Once they’ve bought into their own data – they will be receptive to yours. And then they’ll go, “Yeah, yeah, yeah, that’s cool. Show me how.”
Teach Kids to Clean by Finding Things They Did Right
Highlight something that they did that’s excellent, that will work. “Hey, this is an awesome approach. Let’s do this. Do we all agree?”
“This is the new way we’re going to hang this up. Do we all agree this is where this goes?”
Let them all give you their data. Let them buy into what it is you’re selling them, and what you’re selling them is a clean room.
“Once the room is clean, how will you know the room is clean?” Let them tell you.
Let them tell you how they will recognize the room is clean because that goes back to the feeling part of it.
“When you walk in your room and it’s clean, what does that feel like?”
Awareness Equals Recognition
Let them tell you how they will know the room is clean because they will recognize it when they see it. This is their data.
Once you’ve come to some agreements on what the room will look like when it is clean, there needs to be a schedule.
Time to clean and time when the cleaning is complete.
If there is no schedule, implementing the teaching is impossible.
If a parent says “Go clean your room.” What does that mean? By when? For how long? How will they know the room is clean? Who will be checking to make sure it’s clean?
Execution Needs Accountability – Inspection
Set a family schedule to pass off the chores. You don’t even need any tricks, just a schedule. Say, every night at 6:00 pm the rooms must be clean.
Who is going to be the master inspector? It can be the parents, or it can be a rotating schedule of the kids.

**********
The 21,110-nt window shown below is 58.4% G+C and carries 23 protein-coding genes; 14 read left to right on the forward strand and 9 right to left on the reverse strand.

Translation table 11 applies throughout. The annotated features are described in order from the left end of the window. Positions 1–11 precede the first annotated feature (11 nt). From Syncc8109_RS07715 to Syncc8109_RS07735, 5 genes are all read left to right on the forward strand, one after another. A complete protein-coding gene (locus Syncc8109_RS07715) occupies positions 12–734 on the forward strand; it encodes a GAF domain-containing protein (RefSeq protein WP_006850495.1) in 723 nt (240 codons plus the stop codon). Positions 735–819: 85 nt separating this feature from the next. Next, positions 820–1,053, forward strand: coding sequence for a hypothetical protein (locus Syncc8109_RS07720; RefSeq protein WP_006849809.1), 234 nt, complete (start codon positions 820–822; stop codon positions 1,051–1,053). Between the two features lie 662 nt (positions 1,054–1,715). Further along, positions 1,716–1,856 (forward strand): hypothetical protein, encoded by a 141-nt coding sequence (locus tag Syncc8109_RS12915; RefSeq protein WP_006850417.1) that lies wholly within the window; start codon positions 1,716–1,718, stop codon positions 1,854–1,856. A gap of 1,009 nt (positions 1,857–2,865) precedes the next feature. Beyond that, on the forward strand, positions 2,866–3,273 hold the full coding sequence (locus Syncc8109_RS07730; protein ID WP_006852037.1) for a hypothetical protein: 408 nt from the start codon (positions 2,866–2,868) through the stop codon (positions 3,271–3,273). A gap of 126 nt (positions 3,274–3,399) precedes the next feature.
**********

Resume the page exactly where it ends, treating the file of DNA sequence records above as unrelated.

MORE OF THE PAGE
“This week, Julio is in charge of inspecting the rooms every night at six o’clock. The next week Anna is in charge of inspecting all the rooms at six o’clock.”
Have the same criteria to inspect all the rooms.
Create a checklist used to check off the chores, and buy the family an official inspection clipboard.
Provide them, say, 10 or 15 of these checklists and then a template they can print out.
The winner of the cleanest room gets a blue ribbon.
The Blue-Ribbon Winner – Lasts a Lifetime
We’ve been playing this game to teach kids to clean for years. Here’s how the blue ribbon works.
You buy a stash of blue ribbons and you give out only one per week per family for the cleanest room. They are inexpensive but well worth the investment.
The secret is to create scarcity by only giving out one per week. Not everybody gets one. They have to earn it. If everybody gets one, nobody has to “try to do better.”
Facts About the Blue Ribbon when You Teach Kids to Clean
- The blue ribbon is not edible. So, you’re not adding unnecessary weight to the kid or pumping their veins with sugar.
- Because there is only one blue ribbon there is a clear winner and a clear loser. The person that wins feels the thrill of winning and they want to repeat that next week.
- The loser also remembers how that feels and they will try harder to keep a clean room so they can win.
- Because you’ve created scarcity by only giving out one ribbon per week – the ribbon is valued more than if everyone got one for effort.
- Because the ribbons are earned kids will hold on to the blue ribbon into adulthood and display them as a badge of honor.
Teach Kids to Clean – Don’t Expect Perfection
These are a few suggestions to teach kids to clean. And then realize they are kids. They are not professionals paid by the hour, that will be called back to activate a satisfaction guarantee.
These are kids whose parents need a tidy home to keep order. Allowing the kids to help you create the system, and then take part in the inspections gets them involved in a fun and memorable program.
And the rewards will be hanging on their bedroom mirrors for years to come.
Alrighty, that’s my two cents for today, and until we meet again, leave the world a cleaner place than when you found it.